Dodgers are paying rent on property they own

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We know everyone is crabby over in Dodgerland. Reading this story from the Los Angeles Times isn’t going to make anyone happier.

The Dodgers have talked about creative ways their Chavez Ravine property could generate revenue for ownership. One such deal, a head-scratcher, is already in place: The team has been charging itself rent — $14 million this year — on Dodger Stadium property it owns.

Yes that’s right. The Dodgers are paying themselves rent on property they own. And if you think $14 million is a lot for rent – even if you actually had a landlord to pay it to – you’d be right. According to the Times, the White Sox paid $1.4 million in rent this season, and the Brewers and Mariners each paid $900,000. The Red Sox, who own Fenway Park, do not pay any rent at all. Imagine that.

Court records show that the Dodgers have amassed a $24 million surplus via this method, and have not touched it even while cutting their player payroll from $118.5 million in 2008 to $102 million this season.

Jamie McCourt’s lawyers are saying that this allows Frank McCourt to “work around restrictions on receiving cash directly from team coffers.” Frank McCourt’s lawyer says “Tidbits reported in the media from divorce court filings do not tell a full story. And while members of the news media continue to find interest in the divorce proceedings, fans care about winning and having a great experience at the ballpark. That’s where their focus is. That’s where our focus is.”

Nice attempt at distraction.

There is some talk about the team using that money to pay off debt – which makes some sense – and to pay construction managers, which I suppose would make sense if the Dodgers were actually doing any construction work.

Needless to say, the Dodgers are a mess in the front office. From paying $400,000 to an executive who runs a $1.6 million charity, to spending lavishly on personal expenses while cutting spending on the draft and international-player signings, the McCourts have made a fine mess of things.

At least Dodgers fans can find some consolation in the divorce bringing all of this to light. Now they just have to pray that the McCourt split leads to a sale of the team. Otherwise … well let’s try not to think about that.

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Watch: Mike Trout ties MLB record with his 25th home run

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It was only a matter of time before Mike Trout courted another all-time record, and on Saturday, he found himself in elite company with his 25th and 26th home runs of the season. He put the Angels on the board with a 429-foot blast in the first inning, depositing an 0-1 fastball from the Orioles’ Kevin Gausman into the left field bleachers:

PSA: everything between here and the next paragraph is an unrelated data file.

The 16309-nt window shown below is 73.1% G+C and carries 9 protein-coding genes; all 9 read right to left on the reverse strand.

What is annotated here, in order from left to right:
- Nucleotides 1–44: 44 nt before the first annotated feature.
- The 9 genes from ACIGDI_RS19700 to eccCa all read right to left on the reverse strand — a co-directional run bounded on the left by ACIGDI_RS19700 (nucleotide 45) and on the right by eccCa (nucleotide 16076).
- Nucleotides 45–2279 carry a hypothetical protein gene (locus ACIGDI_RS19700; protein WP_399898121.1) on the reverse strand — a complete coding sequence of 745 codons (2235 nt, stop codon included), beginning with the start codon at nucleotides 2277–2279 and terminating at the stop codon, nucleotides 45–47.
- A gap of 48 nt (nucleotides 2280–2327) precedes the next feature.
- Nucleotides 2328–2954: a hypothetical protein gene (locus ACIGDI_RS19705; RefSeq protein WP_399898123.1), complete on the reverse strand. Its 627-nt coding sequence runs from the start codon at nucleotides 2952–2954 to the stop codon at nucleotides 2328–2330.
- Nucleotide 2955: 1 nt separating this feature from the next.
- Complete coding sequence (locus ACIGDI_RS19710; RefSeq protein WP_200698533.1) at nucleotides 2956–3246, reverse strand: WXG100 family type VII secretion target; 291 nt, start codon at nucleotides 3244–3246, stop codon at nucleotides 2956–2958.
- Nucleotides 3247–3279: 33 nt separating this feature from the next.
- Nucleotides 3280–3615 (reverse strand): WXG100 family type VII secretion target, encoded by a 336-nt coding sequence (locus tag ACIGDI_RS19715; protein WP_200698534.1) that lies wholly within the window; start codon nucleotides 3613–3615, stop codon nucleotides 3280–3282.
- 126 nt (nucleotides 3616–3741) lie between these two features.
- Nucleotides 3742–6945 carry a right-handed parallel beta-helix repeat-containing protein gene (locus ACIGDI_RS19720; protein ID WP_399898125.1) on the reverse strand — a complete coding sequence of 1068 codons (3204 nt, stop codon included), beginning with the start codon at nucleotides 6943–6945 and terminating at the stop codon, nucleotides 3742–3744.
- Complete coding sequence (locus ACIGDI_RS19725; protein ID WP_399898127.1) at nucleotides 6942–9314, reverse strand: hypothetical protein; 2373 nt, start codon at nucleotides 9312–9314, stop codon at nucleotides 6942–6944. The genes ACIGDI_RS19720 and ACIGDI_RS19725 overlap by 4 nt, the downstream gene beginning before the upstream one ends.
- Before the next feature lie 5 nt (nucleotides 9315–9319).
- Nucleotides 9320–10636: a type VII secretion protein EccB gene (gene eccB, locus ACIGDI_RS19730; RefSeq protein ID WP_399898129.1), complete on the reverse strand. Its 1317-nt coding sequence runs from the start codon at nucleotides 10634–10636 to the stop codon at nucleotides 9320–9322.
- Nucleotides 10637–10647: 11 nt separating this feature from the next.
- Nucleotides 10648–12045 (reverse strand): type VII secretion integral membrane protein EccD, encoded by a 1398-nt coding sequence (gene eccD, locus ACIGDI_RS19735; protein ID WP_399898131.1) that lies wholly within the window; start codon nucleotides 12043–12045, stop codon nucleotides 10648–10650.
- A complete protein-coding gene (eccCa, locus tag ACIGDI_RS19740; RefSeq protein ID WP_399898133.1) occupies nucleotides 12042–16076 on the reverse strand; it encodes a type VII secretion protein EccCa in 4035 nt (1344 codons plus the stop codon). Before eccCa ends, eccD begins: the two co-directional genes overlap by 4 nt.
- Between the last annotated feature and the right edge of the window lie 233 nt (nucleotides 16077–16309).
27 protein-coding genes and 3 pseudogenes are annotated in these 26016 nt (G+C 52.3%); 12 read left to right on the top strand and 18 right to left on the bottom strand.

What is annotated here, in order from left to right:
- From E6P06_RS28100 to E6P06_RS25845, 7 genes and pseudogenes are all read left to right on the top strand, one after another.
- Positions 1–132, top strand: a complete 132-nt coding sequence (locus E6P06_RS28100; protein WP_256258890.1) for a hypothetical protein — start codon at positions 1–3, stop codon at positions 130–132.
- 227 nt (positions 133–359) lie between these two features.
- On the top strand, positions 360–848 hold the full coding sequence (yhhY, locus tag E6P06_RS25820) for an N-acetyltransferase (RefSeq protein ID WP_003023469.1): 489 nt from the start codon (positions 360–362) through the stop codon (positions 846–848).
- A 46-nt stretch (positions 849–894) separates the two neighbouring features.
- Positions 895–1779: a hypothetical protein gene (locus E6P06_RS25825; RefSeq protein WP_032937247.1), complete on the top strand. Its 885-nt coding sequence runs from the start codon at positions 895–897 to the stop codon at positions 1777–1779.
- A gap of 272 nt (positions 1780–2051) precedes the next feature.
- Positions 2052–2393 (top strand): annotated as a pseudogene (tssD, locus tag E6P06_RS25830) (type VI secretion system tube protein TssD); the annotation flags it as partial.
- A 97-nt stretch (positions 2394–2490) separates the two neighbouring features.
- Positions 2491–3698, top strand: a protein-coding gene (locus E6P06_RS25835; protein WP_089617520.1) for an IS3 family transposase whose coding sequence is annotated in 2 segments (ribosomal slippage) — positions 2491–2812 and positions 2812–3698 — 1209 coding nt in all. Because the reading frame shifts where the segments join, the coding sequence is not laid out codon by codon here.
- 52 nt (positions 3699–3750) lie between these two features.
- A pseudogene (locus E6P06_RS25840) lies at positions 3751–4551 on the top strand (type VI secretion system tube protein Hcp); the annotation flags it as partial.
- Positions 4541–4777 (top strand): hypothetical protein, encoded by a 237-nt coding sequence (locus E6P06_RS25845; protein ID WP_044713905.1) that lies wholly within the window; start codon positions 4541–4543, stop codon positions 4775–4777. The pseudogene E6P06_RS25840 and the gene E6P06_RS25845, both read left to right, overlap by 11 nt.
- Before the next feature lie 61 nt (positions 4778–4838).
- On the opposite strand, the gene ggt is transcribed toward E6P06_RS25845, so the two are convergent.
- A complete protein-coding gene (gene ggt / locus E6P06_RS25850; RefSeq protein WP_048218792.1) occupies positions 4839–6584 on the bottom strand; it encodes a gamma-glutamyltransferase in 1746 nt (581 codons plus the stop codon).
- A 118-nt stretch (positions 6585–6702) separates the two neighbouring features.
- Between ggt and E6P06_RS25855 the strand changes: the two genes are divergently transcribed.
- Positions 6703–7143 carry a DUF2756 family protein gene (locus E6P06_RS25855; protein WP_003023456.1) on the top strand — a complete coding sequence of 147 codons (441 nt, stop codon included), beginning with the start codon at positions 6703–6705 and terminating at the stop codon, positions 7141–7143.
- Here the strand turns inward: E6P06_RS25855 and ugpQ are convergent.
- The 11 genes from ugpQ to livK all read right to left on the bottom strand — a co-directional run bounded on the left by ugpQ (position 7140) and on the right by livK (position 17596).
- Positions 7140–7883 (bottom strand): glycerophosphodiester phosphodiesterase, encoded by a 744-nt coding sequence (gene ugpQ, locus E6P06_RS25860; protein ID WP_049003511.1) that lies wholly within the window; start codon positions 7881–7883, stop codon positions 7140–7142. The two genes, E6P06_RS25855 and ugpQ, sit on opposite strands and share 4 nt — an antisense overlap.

In the third inning, with the Angels up 2-1, Trout returned to tack on another insurance run. He targeted Gausman’s slider for his second solo shot of the evening and cleared the center field fence with a 418-footer to bring his total to 26 home runs on the year.

Trout has mashed at a staggering .339/.471/.596 clip since his return from the disabled list last month, and Saturday’s totals helped mark his sixth consecutive season with at least 25 home runs. That’s a record few have matched before their age-26 season; in fact, only Hall of Fame sluggers Eddie Mathews and Frank Robinson have ever pulled it off.

Assuming he continues to rake in hits and plate appearances over the last six weeks of the regular season — and there’s nothing to indicate that he won’t — Trout is in line to join elite company of a different kind. The 26-year-old entered Saturday’s game with a 206 OPS+ (park-adjusted on-base plus slugging). According to MLB.com’s Matt Kelly, that means Trout’s hitting at a better clip than the average Major League player by a full 106 percent. Should he finish the year with a 200 OPS+ and 502 plate appearances or better, he’ll be the first player to do so since Barry Bonds obliterated the competition with his 263 OPS+ in 2004.

Blue Jays acquire Tom Koehler from Marlins

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The Blue Jays acquired right-hander Tom Koehler from the Marlins in exchange for minor league right-hander Osman Gutierrez and cash considerations, the clubs announced Saturday. Koehler is in his sixth year with the Marlins and stands to make $5.75 million in 2017. He’ll be arbitration eligible in 2018 and is set to enter free agency by 2019.

The 31-year-old right-hander struggled to a 7.92 ERA, 4.7 BB/9 and 7.1 SO/9 over 55 2/3 innings with Miami in 2017. He was optioned to Triple-A New Orleans in late July, where he rebounded with a 1-1 record in seven starts and whittled his ERA down to a 1.67 mark. The Blue Jays have yet to establish Koehler’s role within their organization, but are hoping to see a turnaround from the righty when he breaks back into the big leagues.

Gutierrez, 22, was assigned to Single-A Greensboro on Saturday. He has yet to find his footing in the minors, and exited a 78-inning stint with Single-A Lansing after racking up a career-worst 7.85 ERA and 8.2 SO/9. His lack of control is particularly alarming, with a 6.2 BB/9 that dwarfs the 2.0+ BB/9 of seasons past, but he still has plenty of time to figure out his mechanics before reaching the Show.